Associations between TV viewing at family meals and the emotional atmosphere of the meal, meal healthfulness, child dietary intake, and child weight status

Amanda C. Trofholz, Allan D. Tate, Michael H. Miner, Jerica M. Berge

Research output: Contribution to journalArticle

15 Citations (Scopus)

Abstract

Background Research on family meals has demonstrated that family meals are protective for many aspects of child and adolescent health. It is unclear whether distractions at family meals, such as watching TV, are associated with child weight and weight-related behaviors, the emotional atmosphere at the meal, or family meal healthfulness. Methods Direct observational and objective data were collected on primarily low-income and minority families (n = 120) with 6–12 year old children. Data were collected during home visits and included 24-hr dietary recalls, anthropometry, and video-recorded family meals. Video-recorded family meals were coded to assess the presence of TV, whether the family was paying attention to the TV, family group enjoyment and the dietary healthfulness of the foods served at family meals. Results The presence of TV was negatively associated with the dietary healthfulness and emotional atmosphere of the meal and the child's overall dietary quality. It was positively associated with serving fast food for family meals. Those families who were paying attention to the TV had significantly worse meal dietary healthfulness and were more likely to have fast food at family meals compared to those who were not paying attention. No significant findings were found between the presence of TV at family meals and child overweight status. Conclusions Study results show that TV is frequently present at family meals. Even if families are not paying attention to the TV, it appears that simply having the TV on as background noise is associated with deleterious outcomes. In addition to increasing family meals, families should be given guidance on turning off the TV and making the family meal a time to connect with one another.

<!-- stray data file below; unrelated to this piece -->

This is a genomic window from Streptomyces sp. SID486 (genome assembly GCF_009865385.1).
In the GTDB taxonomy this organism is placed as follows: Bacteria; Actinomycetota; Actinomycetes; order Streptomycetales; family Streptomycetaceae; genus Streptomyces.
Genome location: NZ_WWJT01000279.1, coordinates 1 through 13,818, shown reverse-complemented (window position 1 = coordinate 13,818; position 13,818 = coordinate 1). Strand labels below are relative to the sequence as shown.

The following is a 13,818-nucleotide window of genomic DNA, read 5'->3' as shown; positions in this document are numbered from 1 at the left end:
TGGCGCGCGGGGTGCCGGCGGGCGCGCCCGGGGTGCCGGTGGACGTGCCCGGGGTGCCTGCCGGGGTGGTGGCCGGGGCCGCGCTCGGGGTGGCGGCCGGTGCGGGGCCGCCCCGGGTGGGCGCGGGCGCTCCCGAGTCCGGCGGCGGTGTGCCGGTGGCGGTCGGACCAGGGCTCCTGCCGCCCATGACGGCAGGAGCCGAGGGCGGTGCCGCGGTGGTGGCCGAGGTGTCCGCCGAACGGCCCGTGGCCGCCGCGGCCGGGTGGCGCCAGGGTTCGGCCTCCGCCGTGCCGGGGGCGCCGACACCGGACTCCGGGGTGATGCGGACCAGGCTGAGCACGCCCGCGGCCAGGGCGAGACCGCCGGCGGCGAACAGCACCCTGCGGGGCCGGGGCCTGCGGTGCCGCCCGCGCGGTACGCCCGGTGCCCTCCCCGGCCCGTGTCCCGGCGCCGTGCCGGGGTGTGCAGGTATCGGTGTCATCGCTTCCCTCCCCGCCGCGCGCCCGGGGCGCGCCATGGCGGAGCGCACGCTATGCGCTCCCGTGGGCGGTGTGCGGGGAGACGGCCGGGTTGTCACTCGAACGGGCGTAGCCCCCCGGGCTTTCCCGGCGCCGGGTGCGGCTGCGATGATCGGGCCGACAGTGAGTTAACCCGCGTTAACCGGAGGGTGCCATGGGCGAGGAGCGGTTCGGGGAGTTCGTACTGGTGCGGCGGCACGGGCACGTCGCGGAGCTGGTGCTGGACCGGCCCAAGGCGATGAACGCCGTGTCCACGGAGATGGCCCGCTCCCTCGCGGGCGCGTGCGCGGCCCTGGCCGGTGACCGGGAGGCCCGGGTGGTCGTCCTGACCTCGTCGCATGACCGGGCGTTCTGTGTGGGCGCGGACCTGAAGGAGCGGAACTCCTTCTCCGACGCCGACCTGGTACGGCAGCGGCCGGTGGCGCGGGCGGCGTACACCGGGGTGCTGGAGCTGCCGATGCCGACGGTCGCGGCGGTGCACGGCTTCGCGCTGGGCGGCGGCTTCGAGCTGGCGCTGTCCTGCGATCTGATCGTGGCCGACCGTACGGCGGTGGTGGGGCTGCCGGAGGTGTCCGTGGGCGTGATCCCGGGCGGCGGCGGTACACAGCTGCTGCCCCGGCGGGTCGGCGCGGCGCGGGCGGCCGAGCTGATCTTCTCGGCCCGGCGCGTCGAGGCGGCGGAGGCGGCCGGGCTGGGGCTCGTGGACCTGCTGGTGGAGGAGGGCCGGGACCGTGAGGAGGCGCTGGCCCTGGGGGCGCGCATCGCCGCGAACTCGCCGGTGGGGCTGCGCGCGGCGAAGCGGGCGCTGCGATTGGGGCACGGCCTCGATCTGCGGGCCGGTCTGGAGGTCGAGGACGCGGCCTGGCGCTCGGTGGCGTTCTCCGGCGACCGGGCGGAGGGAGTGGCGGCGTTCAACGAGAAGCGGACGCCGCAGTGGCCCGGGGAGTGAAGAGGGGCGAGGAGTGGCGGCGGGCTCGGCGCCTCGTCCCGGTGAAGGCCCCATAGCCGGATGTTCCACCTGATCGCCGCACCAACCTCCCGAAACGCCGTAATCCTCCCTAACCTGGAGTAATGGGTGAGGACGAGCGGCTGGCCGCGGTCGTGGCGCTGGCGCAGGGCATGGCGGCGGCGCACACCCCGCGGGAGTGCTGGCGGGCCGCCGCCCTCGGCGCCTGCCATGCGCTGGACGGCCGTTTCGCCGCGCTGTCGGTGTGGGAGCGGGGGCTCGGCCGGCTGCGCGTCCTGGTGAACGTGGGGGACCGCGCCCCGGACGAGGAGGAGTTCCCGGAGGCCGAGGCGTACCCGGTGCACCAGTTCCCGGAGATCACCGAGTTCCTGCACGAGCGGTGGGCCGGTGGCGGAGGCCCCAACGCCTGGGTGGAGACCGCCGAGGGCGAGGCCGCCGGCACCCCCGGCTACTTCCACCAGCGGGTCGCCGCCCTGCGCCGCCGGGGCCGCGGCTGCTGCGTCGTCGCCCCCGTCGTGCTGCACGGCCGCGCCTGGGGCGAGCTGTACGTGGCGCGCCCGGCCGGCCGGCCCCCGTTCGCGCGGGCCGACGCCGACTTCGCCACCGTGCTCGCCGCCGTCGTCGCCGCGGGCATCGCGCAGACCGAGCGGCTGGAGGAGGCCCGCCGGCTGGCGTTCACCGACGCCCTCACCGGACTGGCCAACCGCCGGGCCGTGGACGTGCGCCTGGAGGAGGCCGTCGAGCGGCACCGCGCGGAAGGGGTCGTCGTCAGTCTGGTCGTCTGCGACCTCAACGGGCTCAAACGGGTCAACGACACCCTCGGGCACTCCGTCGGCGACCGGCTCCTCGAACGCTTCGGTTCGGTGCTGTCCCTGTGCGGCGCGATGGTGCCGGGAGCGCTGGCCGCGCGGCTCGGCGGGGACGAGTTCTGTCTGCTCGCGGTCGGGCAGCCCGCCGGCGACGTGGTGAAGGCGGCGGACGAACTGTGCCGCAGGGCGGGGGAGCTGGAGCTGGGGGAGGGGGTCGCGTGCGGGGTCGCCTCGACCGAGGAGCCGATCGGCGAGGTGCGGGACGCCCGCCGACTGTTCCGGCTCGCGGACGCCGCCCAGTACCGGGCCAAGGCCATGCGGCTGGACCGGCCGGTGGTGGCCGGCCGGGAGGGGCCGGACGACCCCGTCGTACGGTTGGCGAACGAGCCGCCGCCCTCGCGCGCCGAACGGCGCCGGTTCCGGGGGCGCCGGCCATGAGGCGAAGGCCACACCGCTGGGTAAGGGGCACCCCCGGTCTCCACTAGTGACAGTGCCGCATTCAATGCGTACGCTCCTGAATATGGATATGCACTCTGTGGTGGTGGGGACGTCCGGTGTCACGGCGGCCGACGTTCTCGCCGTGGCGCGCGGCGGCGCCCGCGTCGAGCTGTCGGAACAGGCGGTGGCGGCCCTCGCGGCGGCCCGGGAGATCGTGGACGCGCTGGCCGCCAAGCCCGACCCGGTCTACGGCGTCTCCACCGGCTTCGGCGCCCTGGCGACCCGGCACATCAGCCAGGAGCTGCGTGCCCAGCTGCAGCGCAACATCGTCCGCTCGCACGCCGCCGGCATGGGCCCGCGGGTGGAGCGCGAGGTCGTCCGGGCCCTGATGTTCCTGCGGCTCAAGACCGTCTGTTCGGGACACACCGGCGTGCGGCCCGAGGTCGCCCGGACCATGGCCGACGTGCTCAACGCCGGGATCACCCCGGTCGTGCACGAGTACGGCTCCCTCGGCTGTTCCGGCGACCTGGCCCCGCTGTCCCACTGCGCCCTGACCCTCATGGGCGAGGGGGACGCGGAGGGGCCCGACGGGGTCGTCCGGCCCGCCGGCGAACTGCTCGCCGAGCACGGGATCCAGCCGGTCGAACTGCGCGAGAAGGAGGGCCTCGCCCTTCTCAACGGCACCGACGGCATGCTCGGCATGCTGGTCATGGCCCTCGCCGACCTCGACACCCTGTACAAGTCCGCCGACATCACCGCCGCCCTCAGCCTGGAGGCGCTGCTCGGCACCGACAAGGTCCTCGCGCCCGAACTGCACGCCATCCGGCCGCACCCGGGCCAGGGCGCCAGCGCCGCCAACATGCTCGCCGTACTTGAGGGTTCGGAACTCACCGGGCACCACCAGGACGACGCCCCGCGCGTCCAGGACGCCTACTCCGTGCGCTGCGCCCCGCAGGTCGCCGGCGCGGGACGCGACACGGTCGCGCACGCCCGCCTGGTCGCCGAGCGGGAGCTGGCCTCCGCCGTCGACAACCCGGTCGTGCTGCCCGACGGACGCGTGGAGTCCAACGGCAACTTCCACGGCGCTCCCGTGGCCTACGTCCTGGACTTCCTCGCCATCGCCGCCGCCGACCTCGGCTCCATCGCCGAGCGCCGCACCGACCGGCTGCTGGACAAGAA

Original languageEnglish (US)
Pages (from-to)361-366
Number of pages6
JournalAppetite
Volume108
DOIs
StatePublished - Jan 1 2017

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Atmosphere
Meals
Weights and Measures
Fast Foods
Anthropometry
House Calls

Keywords

  • Dietary quality
  • Direct observation
  • Emotional atmosphere
  • Family meals
  • TV viewing

Cite this

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title = "Associations between TV viewing at family meals and the emotional atmosphere of the meal, meal healthfulness, child dietary intake, and child weight status",
abstract = "Background Research on family meals has demonstrated that family meals are protective for many aspects of child and adolescent health. It is unclear whether distractions at family meals, such as watching TV, are associated with child weight and weight-related behaviors, the emotional atmosphere at the meal, or family meal healthfulness. Methods Direct observational and objective data were collected on primarily low-income and minority families (n = 120) with 6–12 year old children. Data were collected during home visits and included 24-hr dietary recalls, anthropometry, and video-recorded family meals. Video-recorded family meals were coded to assess the presence of TV, whether the family was paying attention to the TV, family group enjoyment and the dietary healthfulness of the foods served at family meals. Results The presence of TV was negatively associated with the dietary healthfulness and emotional atmosphere of the meal and the child's overall dietary quality. It was positively associated with serving fast food for family meals. Those families who were paying attention to the TV had significantly worse meal dietary healthfulness and were more likely to have fast food at family meals compared to those who were not paying attention. No significant findings were found between the presence of TV at family meals and child overweight status. Conclusions Study results show that TV is frequently present at family meals. Even if families are not paying attention to the TV, it appears that simply having the TV on as background noise is associated with deleterious outcomes. In addition to increasing family meals, families should be given guidance on turning off the TV and making the family meal a time to connect with one another.",